When Brooklyn artist John Kaiser starts working on a piece, it’s not strange for him to drag out remote control cars or hula hoops. Kaiser, originally from Michigan, does installations of “fiber art” that are composed of many little pieces of recycled and gathered fibers and materials.
And he doesn’t often work alone, but rather encourages the audience to touch, affect, and even create the art.
This past school year, Webster School students were invited to get in on the fun during a collaboration between Kaiser and Art Teacher Donna Mansmann’s pre-kindergarten through second grade classes.
“They were very diligent. It was almost a meditative process for the kids.” – John Kaiser
Library Director Phil Greco said that the library is proud to provide a place for the students to display their work.
“The work is just outstanding,” said Greco. “The patrons really like it.”
Tiny hands make big pieces
Working through Arts Horizons, an arts education organization, the project gave students the experience of working on some very contemporary and professional art projects.
Mansmann said that this is the third year her class has participated in the artist-in-residency program through Arts Horizons. This year’s theme was “Get Caught Up in the Web of Art.”
“Fiber art is an interesting medium because it spans all these different things,” said Kaiser. “From woven baskets to tapestry; anything that involves weaving or assembling small pieces of things together to form a larger piece.”
Kaiser has done similar projects with students in Teaneck and River Edge and said that there’s something special about working with tinier protégés because the goal in the classroom is not just about mastering technique, it’s also about allowing yourself the freedom to experiment.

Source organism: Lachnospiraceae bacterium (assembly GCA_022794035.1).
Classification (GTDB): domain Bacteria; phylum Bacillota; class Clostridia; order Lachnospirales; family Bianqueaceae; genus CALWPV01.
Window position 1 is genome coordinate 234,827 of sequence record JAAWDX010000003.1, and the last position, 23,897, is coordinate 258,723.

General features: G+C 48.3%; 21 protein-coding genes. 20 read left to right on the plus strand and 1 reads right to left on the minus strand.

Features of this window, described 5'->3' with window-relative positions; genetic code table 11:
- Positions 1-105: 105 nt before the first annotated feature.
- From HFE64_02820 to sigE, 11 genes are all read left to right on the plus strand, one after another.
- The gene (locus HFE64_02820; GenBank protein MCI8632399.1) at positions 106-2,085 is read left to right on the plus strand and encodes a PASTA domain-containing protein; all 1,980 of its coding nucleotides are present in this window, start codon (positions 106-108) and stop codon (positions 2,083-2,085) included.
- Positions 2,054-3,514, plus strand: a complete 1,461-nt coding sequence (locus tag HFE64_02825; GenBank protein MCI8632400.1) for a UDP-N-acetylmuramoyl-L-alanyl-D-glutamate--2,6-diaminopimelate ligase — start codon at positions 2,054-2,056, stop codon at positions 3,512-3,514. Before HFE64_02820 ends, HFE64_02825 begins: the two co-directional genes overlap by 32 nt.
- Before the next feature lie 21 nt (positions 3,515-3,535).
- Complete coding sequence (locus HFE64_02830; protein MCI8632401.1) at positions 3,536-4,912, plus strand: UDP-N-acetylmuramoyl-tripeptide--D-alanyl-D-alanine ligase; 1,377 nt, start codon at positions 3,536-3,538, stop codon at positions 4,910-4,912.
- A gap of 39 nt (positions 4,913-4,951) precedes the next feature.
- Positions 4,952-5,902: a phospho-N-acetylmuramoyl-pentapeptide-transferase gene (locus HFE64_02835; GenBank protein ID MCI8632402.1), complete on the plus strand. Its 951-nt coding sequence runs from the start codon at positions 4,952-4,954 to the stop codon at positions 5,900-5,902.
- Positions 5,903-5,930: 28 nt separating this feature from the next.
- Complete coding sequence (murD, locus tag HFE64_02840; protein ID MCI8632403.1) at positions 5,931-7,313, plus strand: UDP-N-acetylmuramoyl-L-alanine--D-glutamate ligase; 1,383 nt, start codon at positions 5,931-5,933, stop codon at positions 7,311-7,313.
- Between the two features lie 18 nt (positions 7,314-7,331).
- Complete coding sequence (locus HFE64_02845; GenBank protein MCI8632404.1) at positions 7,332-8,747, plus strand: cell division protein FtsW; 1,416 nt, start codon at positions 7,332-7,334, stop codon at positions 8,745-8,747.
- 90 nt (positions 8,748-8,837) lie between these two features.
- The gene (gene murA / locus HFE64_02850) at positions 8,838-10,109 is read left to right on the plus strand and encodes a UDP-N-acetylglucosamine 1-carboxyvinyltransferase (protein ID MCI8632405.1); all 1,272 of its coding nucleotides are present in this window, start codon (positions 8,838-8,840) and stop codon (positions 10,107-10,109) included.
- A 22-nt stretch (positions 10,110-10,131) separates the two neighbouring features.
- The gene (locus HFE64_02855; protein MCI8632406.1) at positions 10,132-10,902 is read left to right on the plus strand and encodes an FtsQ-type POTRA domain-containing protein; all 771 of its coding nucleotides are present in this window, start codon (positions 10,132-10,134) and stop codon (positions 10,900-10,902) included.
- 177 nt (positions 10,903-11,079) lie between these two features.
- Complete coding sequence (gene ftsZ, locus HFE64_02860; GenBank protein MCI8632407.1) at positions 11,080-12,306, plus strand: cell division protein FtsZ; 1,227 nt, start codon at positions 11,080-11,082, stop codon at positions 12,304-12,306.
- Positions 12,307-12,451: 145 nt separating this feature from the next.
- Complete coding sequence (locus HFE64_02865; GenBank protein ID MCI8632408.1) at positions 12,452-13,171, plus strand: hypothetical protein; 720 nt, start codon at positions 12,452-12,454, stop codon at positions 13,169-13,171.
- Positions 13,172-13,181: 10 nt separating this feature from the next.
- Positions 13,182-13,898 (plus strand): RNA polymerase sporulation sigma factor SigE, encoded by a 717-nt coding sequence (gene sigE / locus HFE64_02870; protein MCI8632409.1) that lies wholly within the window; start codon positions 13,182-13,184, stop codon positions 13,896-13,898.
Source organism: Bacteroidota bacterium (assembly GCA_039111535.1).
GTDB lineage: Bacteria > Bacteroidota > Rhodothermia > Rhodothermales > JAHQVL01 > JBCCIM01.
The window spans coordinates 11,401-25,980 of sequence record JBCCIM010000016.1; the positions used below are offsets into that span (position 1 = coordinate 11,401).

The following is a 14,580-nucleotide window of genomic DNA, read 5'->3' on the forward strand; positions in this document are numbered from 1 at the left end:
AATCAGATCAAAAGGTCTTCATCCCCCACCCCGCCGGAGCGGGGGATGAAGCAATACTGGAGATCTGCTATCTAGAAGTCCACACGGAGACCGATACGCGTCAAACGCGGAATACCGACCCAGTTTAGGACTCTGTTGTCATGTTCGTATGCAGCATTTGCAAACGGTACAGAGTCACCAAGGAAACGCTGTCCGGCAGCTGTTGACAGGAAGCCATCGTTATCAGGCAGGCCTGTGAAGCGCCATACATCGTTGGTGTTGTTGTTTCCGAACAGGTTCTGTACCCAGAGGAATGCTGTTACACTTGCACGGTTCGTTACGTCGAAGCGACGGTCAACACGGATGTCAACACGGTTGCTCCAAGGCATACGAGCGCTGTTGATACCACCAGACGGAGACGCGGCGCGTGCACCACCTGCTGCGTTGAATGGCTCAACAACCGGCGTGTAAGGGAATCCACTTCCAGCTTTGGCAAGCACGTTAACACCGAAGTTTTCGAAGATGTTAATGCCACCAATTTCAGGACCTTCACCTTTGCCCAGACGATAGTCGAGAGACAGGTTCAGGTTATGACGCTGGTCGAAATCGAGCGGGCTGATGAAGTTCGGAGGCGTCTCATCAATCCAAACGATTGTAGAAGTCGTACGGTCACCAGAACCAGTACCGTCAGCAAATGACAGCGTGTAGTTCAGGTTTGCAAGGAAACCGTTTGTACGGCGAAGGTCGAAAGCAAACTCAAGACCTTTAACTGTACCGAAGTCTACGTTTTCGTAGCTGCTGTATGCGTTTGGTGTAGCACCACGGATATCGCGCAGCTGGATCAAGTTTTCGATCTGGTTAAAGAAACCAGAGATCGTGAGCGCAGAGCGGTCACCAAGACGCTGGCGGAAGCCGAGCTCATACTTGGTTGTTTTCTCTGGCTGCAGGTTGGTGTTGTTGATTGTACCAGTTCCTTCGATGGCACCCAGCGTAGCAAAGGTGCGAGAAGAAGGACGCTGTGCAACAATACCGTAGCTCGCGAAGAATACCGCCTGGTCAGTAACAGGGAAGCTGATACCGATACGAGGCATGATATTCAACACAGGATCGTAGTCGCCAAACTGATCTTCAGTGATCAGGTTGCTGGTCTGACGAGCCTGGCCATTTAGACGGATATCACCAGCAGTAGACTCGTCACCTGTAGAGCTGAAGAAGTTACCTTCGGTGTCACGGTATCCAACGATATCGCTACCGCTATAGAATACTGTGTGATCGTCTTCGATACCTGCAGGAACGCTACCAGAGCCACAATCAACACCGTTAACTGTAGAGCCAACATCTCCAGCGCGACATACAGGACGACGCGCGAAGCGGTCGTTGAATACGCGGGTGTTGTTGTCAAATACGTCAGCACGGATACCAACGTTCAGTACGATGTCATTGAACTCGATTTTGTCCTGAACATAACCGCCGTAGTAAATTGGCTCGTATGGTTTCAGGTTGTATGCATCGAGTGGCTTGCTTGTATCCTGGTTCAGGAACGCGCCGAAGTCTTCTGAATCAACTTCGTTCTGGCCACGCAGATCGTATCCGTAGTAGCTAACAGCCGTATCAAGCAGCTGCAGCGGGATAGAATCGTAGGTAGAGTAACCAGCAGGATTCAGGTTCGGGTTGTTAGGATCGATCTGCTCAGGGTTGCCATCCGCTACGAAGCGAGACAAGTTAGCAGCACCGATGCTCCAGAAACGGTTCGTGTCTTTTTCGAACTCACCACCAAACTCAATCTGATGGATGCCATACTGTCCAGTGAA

“Kids are easier to get to participate than adults,” said Kaiser. “It went really well. I enjoy working with kids.”
He began with the students by having them draw with their eyes closed, look at the drawing, and imagine what the picture could be – allowing a “mistake” to become something interesting.
“I just really enjoyed seeing them come to task both with the technique and the creativity,” said Kaiser. “They were very diligent. It was almost a meditative process for the kids.”
Creative collaboration Over the course of six weeks from October to December, Kaiser worked with students in 20 classes who weaved 22 different structures out of reeds, wire, and fabric.
Students worked in traditional and contemporary techniques while learning the history of weaving and fiber design, and its global connections.
“It was a great experience for our students to have a chance to work with John,” said Mansmann. “[They] did an awesome job at expressing their creativity through this medium.”
Mansmann also said that the project was a cross curriculum endeavor that touched on vocabulary, math, science, social studies, and history as well as art.
Inspired by others
Kaiser got his start from similar types of visiting artists and teachers that affected and encouraged him as a child.
Today, Kaiser’s own work includes remote control car drawings (in which drawings are created while driving the cars around on paper) and giant hula hoop sculptures.
Kaiser said that he’s found his type of art to be intense and meaningful because it teaches people how to look at and experience contemporary art.
He’s hoping to return to Webster next year to work on more projects with the kids – but this time he’s thinking even bigger, maybe a hanging sculpture, creating mobiles, or casting body parts.
For more information visit www.artshorizons.org or www.freestyleart.org.
Lana Rose Diaz can be reached at firstname.lastname@example.org.